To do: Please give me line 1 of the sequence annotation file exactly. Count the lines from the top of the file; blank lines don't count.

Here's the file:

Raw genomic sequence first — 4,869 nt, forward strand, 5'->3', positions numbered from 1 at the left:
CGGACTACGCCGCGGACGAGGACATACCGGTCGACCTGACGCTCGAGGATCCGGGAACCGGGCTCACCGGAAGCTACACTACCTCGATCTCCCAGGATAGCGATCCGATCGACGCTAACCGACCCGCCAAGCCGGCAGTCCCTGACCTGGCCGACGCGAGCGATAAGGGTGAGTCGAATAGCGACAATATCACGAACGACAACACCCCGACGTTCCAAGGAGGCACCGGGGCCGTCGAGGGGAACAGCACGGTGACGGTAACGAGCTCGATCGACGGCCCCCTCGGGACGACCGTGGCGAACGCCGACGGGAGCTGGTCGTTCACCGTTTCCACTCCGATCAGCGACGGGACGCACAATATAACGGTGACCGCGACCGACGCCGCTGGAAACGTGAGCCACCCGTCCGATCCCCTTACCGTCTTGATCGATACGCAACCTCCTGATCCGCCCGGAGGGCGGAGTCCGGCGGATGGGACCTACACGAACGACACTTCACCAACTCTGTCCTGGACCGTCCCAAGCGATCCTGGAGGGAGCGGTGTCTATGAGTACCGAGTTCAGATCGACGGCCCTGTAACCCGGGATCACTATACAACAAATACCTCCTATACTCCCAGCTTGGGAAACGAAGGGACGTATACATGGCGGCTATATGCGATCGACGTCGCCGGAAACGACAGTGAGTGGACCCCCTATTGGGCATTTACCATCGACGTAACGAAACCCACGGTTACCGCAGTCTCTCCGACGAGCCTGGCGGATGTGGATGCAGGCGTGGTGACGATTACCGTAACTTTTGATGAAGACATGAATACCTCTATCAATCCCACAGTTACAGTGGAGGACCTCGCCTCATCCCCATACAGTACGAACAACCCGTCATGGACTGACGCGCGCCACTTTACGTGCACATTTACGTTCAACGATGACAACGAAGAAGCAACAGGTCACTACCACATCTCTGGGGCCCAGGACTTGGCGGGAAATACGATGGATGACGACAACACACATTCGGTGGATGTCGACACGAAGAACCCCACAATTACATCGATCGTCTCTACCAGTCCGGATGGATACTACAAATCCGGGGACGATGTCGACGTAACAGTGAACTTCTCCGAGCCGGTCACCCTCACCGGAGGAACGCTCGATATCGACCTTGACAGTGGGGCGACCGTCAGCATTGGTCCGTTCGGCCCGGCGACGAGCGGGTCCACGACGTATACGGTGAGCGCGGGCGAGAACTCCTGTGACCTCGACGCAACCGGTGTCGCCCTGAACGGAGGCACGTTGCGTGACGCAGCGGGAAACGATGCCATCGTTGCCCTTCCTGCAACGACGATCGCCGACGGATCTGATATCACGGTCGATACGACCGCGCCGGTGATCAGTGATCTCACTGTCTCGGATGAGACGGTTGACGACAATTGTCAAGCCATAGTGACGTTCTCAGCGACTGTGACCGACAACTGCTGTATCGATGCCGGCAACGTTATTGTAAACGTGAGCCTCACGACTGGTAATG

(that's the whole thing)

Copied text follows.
Raw genomic sequence first — 4,869 nt, forward strand, 5'->3', positions numbered from 1 at the left: